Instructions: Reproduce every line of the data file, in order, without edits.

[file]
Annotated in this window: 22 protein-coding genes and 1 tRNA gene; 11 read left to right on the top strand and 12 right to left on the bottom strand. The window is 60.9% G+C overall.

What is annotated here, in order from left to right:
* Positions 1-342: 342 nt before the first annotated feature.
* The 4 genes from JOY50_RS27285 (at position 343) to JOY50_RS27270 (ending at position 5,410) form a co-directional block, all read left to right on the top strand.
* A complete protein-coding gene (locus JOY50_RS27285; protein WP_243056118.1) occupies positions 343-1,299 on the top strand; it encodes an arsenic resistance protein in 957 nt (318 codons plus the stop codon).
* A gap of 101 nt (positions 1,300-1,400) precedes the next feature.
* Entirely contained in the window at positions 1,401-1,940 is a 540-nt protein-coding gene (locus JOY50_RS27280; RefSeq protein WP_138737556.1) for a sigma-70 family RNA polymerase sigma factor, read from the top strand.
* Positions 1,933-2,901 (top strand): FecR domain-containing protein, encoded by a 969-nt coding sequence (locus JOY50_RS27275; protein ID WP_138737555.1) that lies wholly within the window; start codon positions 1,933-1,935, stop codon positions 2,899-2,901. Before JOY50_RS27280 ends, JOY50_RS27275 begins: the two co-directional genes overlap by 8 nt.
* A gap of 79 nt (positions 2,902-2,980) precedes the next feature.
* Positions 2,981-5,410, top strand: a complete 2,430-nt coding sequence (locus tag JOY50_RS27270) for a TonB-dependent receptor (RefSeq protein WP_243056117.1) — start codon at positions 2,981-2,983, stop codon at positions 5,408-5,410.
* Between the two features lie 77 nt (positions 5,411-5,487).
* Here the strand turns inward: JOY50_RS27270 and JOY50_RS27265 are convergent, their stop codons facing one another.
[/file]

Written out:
Annotated in this window: 22 protein-coding genes and 1 tRNA gene; 11 read left to right on the top strand and 12 right to left on the bottom strand. The window is 60.9% G+C overall.

What is annotated here, in order from left to right:
* Positions 1-342: 342 nt before the first annotated feature.
* The 4 genes from JOY50_RS27285 (at position 343) to JOY50_RS27270 (ending at position 5,410) form a co-directional block, all read left to right on the top strand.
* A complete protein-coding gene (locus JOY50_RS27285; protein WP_243056118.1) occupies positions 343-1,299 on the top strand; it encodes an arsenic resistance protein in 957 nt (318 codons plus the stop codon).
* A gap of 101 nt (positions 1,300-1,400) precedes the next feature.
* Entirely contained in the window at positions 1,401-1,940 is a 540-nt protein-coding gene (locus JOY50_RS27280; RefSeq protein WP_138737556.1) for a sigma-70 family RNA polymerase sigma factor, read from the top strand.
* Positions 1,933-2,901 (top strand): FecR domain-containing protein, encoded by a 969-nt coding sequence (locus JOY50_RS27275; protein ID WP_138737555.1) that lies wholly within the window; start codon positions 1,933-1,935, stop codon positions 2,899-2,901. Before JOY50_RS27280 ends, JOY50_RS27275 begins: the two co-directional genes overlap by 8 nt.
* A gap of 79 nt (positions 2,902-2,980) precedes the next feature.
* Positions 2,981-5,410, top strand: a complete 2,430-nt coding sequence (locus tag JOY50_RS27270) for a TonB-dependent receptor (RefSeq protein WP_243056117.1) — start codon at positions 2,981-2,983, stop codon at positions 5,408-5,410.
* Between the two features lie 77 nt (positions 5,411-5,487).
* Here the strand turns inward: JOY50_RS27270 and JOY50_RS27265 are convergent, their stop codons facing one another.